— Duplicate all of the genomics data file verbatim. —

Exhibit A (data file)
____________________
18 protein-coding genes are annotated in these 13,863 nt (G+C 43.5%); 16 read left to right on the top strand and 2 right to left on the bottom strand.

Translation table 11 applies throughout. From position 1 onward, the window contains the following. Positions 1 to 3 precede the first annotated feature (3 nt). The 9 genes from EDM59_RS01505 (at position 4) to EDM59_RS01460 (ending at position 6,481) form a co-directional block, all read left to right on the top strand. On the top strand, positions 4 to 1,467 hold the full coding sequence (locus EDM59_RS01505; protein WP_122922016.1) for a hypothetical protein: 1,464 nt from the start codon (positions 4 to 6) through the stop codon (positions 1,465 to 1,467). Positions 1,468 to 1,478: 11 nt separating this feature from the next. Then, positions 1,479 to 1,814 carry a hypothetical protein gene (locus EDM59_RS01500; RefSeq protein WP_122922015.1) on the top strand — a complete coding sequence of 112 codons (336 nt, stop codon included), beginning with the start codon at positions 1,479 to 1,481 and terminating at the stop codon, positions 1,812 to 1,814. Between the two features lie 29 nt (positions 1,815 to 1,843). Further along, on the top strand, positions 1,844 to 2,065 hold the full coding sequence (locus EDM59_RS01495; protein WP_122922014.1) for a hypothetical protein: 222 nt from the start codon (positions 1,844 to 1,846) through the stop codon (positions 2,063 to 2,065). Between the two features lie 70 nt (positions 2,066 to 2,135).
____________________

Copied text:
18 protein-coding genes are annotated in these 13,863 nt (G+C 43.5%); 16 read left to right on the top strand and 2 right to left on the bottom strand.

Translation table 11 applies throughout. From position 1 onward, the window contains the following. Positions 1 to 3 precede the first annotated feature (3 nt). The 9 genes from EDM59_RS01505 (at position 4) to EDM59_RS01460 (ending at position 6,481) form a co-directional block, all read left to right on the top strand. On the top strand, positions 4 to 1,467 hold the full coding sequence (locus EDM59_RS01505; protein WP_122922016.1) for a hypothetical protein: 1,464 nt from the start codon (positions 4 to 6) through the stop codon (positions 1,465 to 1,467). Positions 1,468 to 1,478: 11 nt separating this feature from the next. Then, positions 1,479 to 1,814 carry a hypothetical protein gene (locus EDM59_RS01500; RefSeq protein WP_122922015.1) on the top strand — a complete coding sequence of 112 codons (336 nt, stop codon included), beginning with the start codon at positions 1,479 to 1,481 and terminating at the stop codon, positions 1,812 to 1,814. Between the two features lie 29 nt (positions 1,815 to 1,843). Further along, on the top strand, positions 1,844 to 2,065 hold the full coding sequence (locus EDM59_RS01495; protein WP_122922014.1) for a hypothetical protein: 222 nt from the start codon (positions 1,844 to 1,846) through the stop codon (positions 2,063 to 2,065). Between the two features lie 70 nt (positions 2,066 to 2,135).